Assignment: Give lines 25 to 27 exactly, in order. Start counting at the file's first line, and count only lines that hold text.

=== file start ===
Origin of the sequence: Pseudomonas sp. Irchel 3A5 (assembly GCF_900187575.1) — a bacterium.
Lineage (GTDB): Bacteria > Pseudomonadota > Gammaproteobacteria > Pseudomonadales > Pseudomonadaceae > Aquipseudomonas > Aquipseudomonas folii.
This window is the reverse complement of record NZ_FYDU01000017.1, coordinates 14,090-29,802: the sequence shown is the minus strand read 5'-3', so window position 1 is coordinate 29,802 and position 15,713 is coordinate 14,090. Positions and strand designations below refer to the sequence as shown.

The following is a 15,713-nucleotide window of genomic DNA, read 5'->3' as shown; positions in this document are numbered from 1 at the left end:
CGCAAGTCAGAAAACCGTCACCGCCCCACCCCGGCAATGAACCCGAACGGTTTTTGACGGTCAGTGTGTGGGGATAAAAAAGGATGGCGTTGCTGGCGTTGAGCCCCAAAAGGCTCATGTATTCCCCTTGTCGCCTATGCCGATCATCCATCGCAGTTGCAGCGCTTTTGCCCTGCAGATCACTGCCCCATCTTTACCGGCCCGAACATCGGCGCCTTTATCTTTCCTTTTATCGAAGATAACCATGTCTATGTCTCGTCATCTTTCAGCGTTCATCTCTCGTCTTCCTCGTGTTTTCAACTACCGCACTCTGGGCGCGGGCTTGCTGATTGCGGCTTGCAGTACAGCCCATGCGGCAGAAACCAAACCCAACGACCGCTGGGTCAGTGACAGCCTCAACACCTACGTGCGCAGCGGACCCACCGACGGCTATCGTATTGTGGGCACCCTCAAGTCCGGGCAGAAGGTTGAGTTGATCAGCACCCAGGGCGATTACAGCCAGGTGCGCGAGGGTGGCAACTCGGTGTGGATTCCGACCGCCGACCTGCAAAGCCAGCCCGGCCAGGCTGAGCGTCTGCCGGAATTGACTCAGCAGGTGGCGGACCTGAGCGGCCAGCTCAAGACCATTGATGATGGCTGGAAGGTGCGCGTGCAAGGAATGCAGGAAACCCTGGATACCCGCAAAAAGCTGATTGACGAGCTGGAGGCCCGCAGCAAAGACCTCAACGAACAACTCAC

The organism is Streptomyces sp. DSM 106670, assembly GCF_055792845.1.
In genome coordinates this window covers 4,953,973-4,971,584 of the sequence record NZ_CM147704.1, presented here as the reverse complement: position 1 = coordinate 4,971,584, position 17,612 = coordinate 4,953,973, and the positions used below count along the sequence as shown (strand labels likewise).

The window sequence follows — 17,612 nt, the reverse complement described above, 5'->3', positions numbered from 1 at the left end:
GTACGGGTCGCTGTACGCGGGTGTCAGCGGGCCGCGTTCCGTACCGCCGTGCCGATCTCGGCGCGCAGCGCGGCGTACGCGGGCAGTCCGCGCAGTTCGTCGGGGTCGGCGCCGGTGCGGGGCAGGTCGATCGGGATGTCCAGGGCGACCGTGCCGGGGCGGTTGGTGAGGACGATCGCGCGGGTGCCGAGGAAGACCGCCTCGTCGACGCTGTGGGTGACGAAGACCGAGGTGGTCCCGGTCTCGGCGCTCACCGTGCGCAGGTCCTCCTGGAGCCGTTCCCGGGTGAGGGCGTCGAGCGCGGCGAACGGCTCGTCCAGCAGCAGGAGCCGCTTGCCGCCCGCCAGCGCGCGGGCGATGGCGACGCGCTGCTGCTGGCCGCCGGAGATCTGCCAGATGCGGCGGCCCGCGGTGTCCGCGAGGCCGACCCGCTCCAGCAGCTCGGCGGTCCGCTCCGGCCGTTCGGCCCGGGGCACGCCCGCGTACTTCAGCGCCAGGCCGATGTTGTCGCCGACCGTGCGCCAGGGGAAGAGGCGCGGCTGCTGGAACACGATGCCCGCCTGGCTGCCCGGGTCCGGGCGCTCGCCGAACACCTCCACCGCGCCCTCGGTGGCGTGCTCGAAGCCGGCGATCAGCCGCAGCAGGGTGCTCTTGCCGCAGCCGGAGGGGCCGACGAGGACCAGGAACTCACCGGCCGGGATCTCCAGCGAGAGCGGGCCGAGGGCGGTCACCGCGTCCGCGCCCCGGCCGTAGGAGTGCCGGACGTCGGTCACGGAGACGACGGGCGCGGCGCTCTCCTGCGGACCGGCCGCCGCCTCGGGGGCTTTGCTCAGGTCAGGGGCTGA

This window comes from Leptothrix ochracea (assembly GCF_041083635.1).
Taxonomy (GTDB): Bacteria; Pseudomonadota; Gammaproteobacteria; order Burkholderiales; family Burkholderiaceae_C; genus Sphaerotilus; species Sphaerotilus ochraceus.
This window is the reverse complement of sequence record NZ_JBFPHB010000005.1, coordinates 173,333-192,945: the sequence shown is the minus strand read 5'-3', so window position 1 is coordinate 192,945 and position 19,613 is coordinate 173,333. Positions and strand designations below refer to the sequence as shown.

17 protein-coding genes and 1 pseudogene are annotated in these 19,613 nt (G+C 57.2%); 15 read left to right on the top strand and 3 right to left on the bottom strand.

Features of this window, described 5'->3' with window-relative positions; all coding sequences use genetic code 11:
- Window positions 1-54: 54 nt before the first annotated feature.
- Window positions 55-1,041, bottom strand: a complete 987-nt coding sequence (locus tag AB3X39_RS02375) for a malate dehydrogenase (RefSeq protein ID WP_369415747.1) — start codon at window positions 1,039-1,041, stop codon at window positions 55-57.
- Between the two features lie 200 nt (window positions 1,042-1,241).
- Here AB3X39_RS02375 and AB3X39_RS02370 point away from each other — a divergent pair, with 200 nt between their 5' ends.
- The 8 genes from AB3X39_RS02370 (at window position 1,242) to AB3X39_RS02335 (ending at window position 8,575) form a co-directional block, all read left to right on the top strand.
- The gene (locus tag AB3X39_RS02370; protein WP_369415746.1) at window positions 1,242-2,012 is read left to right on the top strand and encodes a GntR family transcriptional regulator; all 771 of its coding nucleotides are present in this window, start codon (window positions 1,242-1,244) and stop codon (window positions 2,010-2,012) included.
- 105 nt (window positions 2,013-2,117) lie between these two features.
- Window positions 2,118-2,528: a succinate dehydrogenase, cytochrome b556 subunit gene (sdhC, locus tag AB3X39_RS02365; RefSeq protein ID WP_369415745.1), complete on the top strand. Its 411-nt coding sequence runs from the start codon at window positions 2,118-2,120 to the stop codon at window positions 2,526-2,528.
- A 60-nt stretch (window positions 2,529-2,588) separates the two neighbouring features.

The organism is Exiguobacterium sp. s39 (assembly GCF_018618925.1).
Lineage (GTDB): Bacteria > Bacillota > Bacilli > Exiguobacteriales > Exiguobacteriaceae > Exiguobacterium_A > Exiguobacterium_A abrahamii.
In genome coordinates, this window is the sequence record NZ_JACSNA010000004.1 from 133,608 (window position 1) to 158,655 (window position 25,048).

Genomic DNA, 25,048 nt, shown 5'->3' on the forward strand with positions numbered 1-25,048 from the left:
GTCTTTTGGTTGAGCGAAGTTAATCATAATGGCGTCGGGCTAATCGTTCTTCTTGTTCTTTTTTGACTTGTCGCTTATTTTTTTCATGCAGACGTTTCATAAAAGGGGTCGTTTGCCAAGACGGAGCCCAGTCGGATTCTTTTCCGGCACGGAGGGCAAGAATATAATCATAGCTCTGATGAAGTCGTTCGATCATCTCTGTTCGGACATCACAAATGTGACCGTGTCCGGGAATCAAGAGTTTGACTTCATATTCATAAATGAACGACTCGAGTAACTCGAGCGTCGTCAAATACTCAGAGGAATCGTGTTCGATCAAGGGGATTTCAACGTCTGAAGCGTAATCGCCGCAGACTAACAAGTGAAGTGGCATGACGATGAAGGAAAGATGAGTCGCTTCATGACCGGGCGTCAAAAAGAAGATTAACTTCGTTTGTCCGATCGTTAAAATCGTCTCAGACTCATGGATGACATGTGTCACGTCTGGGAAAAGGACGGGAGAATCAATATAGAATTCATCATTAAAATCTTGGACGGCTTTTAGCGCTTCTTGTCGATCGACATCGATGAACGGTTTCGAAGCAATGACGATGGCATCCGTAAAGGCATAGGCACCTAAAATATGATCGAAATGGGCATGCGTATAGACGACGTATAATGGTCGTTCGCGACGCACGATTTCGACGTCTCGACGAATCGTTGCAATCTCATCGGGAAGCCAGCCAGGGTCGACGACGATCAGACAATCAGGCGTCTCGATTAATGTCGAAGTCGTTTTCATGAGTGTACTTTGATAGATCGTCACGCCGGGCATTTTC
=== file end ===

Lineage (GTDB): Bacteria > Bacillota > Bacilli > Exiguobacteriales > Exiguobacteriaceae > Exiguobacterium_A > Exiguobacterium_A abrahamii.
In genome coordinates, this window is the sequence record NZ_JACSNA010000004.1 from 133,608 (window position 1) to 158,655 (window position 25,048).

Genomic DNA, 25,048 nt, shown 5'->3' on the forward strand with positions numbered 1-25,048 from the left: